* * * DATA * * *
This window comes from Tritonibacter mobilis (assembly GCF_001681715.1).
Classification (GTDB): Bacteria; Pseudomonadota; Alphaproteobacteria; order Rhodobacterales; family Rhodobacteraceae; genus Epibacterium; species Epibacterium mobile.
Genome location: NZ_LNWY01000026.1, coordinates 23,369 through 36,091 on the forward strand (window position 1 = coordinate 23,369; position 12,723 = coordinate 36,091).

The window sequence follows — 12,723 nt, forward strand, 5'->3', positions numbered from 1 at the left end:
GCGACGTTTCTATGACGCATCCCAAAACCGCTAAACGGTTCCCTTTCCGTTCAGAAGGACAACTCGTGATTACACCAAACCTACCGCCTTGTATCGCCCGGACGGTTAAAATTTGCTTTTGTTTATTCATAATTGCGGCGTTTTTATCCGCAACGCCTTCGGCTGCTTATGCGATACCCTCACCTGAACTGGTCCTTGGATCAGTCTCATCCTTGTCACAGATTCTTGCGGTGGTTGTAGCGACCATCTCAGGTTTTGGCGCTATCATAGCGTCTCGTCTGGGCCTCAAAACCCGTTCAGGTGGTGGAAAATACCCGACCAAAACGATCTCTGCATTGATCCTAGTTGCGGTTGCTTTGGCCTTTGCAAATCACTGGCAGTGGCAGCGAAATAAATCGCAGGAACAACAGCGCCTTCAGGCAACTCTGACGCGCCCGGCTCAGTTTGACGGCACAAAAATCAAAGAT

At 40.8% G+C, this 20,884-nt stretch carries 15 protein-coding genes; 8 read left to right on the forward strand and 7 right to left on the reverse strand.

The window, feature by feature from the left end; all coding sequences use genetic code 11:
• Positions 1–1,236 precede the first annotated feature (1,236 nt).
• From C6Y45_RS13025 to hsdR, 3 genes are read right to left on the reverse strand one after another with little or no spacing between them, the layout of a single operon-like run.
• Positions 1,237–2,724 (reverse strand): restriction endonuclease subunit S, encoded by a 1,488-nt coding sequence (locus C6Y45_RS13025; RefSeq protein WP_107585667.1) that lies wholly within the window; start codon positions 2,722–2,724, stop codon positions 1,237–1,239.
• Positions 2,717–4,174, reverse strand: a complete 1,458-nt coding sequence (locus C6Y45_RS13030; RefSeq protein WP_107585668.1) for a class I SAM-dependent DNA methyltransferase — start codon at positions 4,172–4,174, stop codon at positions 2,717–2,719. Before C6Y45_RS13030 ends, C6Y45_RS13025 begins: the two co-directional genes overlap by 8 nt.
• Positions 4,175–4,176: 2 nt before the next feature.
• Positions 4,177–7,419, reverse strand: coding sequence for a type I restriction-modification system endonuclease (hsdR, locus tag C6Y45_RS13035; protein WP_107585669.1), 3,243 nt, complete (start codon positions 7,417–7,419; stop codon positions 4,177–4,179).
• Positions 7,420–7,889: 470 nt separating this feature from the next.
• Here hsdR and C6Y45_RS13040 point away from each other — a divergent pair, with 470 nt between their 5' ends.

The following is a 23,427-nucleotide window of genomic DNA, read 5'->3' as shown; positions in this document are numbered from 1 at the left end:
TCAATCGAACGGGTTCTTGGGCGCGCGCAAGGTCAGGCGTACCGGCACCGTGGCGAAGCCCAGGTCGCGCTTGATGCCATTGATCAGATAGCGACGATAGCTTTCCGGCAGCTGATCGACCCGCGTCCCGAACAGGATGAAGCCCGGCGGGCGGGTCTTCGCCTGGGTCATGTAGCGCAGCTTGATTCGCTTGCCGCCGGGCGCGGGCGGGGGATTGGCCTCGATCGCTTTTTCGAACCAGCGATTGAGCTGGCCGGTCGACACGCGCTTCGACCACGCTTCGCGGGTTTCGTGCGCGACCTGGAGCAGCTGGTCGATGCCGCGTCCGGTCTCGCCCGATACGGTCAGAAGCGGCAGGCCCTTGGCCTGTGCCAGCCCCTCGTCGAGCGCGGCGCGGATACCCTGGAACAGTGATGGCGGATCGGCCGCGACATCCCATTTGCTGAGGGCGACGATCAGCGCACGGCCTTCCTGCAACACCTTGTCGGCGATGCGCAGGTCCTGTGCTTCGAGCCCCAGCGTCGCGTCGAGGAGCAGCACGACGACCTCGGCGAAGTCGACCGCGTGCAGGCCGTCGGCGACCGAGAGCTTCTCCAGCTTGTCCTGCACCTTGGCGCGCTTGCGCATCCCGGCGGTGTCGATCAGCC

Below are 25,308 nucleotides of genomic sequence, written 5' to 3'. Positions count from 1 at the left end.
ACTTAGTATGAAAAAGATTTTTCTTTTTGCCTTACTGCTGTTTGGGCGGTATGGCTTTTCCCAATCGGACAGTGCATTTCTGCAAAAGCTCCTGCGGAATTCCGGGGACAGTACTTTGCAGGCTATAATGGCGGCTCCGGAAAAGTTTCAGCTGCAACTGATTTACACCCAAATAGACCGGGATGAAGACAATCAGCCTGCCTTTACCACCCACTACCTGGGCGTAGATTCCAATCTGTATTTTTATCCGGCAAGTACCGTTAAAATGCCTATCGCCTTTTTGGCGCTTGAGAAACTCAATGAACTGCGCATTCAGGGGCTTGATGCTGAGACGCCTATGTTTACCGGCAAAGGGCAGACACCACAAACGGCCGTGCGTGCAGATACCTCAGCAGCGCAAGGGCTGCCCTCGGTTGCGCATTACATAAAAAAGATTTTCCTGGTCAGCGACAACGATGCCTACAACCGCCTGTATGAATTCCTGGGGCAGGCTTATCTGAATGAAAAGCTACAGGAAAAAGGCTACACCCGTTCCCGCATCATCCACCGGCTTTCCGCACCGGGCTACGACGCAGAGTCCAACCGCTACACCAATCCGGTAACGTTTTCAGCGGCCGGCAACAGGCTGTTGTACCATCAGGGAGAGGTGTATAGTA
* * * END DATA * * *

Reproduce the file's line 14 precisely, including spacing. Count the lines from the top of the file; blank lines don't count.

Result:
• Positions 7,420–7,889: 470 nt separating this feature from the next.